We'll be over in the MSP airport area for most of our visit. I belive we're staying over by the Mall of America.Depends exactly where in the area you are going to be.
Thanks for the heads up. I'll bring a copy of my license.Also, you may want to be aware that scanners are illegal in vehicles in MN unless you have a ham license.
We'll probably go to the Mall of America once just to see what its like. Any good bookstores or resturants there?hoser147 said:You aint going to have time to scan, doing all that shopping.......................H:lol:ser
Why would it be any different than before?EMSJohn said:As a slight sidebar, sworn police officers can hae scanners, as well as anyone who recieves a permit through the BCA - http://www.dps.state.mn.us/bca/invest/documents/Page-02-003.html
I was wondering however that since the switch to ARMER, the steps necessary to recieve a permit for monitoring police frequencies from a scaner in a vehicle would be nearly impossible to achieve or enforce, any thoughts?
Yes, there was talk of it a while back, but I haven't heard anything since.sixtytwo said:Wasn't there a movement to scrap this law, like the way Michigan did?
Go ahead, make the leap, get yourself a transceiver. Around here you can get away with a 2m only radio. those can be found fairly cheaply. There are a fair amount of 70cm repeaters around, but i think if you don't want to spend a lot of money you will be satisfied with 2m only. That's where most traffic and nets are anyways.smokeyjones666 said:I'd like to second the recommendation for getting a ham license. Legally carrying my scanner in my car was the sole reason that I got mine!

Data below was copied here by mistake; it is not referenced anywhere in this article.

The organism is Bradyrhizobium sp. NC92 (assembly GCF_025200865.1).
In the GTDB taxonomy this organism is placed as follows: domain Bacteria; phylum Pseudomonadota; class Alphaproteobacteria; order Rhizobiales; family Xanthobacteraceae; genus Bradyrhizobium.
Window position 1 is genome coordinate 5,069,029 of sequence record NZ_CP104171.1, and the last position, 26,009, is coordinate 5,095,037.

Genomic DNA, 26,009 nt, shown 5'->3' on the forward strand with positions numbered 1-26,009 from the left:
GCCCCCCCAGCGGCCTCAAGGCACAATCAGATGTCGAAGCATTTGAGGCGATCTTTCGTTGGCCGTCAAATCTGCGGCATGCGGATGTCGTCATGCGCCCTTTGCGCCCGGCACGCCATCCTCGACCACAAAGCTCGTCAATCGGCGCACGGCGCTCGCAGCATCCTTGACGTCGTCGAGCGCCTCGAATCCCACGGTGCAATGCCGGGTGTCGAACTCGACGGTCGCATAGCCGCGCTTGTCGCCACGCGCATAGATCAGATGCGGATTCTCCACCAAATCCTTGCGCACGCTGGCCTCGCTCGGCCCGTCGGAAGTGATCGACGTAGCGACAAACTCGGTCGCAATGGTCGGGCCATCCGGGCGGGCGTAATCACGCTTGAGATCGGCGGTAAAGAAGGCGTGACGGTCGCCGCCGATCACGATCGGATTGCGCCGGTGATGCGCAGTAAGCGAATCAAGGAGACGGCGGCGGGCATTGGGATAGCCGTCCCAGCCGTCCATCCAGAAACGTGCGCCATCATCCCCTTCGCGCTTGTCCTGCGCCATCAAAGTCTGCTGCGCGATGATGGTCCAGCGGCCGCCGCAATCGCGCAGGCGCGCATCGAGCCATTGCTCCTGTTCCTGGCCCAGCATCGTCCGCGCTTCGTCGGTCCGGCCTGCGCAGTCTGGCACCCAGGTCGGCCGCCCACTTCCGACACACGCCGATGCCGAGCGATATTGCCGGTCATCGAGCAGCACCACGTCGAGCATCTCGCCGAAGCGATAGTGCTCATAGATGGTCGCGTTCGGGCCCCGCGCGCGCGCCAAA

I knew a little bit about radio communications already; partly as a result of my own curiosity, partly as the result of a scanning hobby I had acquired after some time I spent working for my friend in the Radio Shack store he had been managing at the time. I got the ARRL book, and took the online tests at AA9PW's site http://www.aa9pw.com/radio/.
Once I was comfortable enough with the material that I could pass the online tests reliably, I went to a test session administered at my local city hall one morning. I passed the Technician test with ease, so I asked if I could try the General test and I passed that one too. (They asked me if I wanted to try for Advanced, but I had seen that material and figured I would be wasting their time and mine.)
It's super easy to find test sessions in your area. Just plug your zip code into the form at http://www.arrl.org/exam.html.
One unintended side effect of this whole process, I've found myself spending a lot more time eyeballing the inexpensive amateur radio tranceivers in catalogs from Ham Radio Outlet and others. I don't know why, I really had no intention to transmit when I took the test, but the more I read on this forum the more interested I seem get. (Just what I need, another expensive hobby!)